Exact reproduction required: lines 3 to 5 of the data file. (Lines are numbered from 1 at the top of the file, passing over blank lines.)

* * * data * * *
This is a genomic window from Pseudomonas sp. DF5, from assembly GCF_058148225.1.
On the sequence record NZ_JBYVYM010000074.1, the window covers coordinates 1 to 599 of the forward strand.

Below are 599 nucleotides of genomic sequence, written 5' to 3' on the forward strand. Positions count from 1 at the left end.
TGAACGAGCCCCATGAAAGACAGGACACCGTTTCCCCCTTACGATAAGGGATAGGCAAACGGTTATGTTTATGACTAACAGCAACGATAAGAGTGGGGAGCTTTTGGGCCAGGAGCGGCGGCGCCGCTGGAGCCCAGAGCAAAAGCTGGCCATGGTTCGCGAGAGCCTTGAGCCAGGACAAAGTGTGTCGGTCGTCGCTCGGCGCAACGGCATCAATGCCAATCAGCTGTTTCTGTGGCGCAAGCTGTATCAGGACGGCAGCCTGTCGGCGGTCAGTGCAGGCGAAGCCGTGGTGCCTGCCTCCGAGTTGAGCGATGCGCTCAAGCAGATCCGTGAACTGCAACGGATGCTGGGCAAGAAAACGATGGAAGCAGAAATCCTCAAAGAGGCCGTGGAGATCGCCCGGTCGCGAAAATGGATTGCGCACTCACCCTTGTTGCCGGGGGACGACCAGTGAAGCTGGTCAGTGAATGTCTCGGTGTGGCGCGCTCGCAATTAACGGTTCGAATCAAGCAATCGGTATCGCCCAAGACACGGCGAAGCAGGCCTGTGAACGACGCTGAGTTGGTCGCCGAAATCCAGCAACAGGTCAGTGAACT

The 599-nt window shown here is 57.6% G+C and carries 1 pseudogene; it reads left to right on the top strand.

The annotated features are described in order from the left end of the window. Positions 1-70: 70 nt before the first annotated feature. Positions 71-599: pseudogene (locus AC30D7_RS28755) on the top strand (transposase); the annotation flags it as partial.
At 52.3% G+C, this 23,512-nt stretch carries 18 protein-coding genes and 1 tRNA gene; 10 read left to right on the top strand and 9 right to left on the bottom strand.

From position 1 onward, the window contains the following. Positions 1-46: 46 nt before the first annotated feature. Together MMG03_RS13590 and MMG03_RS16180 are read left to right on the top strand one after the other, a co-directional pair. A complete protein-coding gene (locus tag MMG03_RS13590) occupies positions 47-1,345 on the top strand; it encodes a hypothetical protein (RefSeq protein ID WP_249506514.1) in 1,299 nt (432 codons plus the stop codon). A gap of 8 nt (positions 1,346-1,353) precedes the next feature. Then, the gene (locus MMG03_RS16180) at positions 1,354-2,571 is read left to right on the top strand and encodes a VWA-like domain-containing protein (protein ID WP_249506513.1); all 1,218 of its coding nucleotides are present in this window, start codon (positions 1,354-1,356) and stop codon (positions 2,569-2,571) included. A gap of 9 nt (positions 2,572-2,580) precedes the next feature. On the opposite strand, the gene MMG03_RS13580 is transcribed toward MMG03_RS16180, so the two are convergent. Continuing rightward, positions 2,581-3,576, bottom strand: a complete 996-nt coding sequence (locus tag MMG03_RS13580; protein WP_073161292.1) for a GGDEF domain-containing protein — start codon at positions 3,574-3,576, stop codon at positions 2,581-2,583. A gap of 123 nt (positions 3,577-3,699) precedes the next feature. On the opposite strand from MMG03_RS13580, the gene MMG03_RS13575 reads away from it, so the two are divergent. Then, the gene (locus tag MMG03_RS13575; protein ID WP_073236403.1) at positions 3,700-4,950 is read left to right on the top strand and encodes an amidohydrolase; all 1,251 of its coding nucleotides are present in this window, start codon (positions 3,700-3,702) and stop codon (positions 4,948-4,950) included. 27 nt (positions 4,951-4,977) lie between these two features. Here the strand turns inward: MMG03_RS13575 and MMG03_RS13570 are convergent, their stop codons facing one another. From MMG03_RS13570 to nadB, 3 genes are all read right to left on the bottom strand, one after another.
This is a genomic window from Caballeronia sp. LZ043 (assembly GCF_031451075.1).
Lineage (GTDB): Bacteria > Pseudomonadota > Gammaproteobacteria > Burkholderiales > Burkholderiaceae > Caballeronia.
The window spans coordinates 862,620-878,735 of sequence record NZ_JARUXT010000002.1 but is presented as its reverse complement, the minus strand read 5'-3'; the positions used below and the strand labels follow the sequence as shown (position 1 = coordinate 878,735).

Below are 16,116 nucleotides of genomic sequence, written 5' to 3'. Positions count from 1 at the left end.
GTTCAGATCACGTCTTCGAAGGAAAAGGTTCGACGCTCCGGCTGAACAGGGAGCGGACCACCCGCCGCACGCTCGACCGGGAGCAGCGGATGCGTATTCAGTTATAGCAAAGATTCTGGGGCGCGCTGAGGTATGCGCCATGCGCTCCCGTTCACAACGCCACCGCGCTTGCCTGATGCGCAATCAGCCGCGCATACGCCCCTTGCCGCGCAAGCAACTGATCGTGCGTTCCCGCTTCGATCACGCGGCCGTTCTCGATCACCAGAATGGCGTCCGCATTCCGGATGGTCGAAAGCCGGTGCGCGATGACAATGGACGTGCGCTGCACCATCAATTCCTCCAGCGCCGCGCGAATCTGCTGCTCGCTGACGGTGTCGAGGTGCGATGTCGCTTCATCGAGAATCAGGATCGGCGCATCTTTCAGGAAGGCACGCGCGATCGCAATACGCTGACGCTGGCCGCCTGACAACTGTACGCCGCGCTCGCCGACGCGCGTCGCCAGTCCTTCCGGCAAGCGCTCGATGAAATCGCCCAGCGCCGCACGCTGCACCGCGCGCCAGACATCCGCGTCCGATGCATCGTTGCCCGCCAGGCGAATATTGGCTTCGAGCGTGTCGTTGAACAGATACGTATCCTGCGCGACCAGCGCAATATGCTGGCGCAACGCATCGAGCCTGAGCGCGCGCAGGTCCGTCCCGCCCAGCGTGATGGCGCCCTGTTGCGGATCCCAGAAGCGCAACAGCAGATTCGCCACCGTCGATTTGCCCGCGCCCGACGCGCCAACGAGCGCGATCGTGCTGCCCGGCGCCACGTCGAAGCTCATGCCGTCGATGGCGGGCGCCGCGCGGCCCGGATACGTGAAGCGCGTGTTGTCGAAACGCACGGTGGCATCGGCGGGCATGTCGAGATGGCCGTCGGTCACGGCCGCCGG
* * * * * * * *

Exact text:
Below are 599 nucleotides of genomic sequence, written 5' to 3' on the forward strand. Positions count from 1 at the left end.
TGAACGAGCCCCATGAAAGACAGGACACCGTTTCCCCCTTACGATAAGGGATAGGCAAACGGTTATGTTTATGACTAACAGCAACGATAAGAGTGGGGAGCTTTTGGGCCAGGAGCGGCGGCGCCGCTGGAGCCCAGAGCAAAAGCTGGCCATGGTTCGCGAGAGCCTTGAGCCAGGACAAAGTGTGTCGGTCGTCGCTCGGCGCAACGGCATCAATGCCAATCAGCTGTTTCTGTGGCGCAAGCTGTATCAGGACGGCAGCCTGTCGGCGGTCAGTGCAGGCGAAGCCGTGGTGCCTGCCTCCGAGTTGAGCGATGCGCTCAAGCAGATCCGTGAACTGCAACGGATGCTGGGCAAGAAAACGATGGAAGCAGAAATCCTCAAAGAGGCCGTGGAGATCGCCCGGTCGCGAAAATGGATTGCGCACTCACCCTTGTTGCCGGGGGACGACCAGTGAAGCTGGTCAGTGAATGTCTCGGTGTGGCGCGCTCGCAATTAACGGTTCGAATCAAGCAATCGGTATCGCCCAAGACACGGCGAAGCAGGCCTGTGAACGACGCTGAGTTGGTCGCCGAAATCCAGCAACAGGTCAGTGAACT

The 599-nt window shown here is 57.6% G+C and carries 1 pseudogene; it reads left to right on the top strand.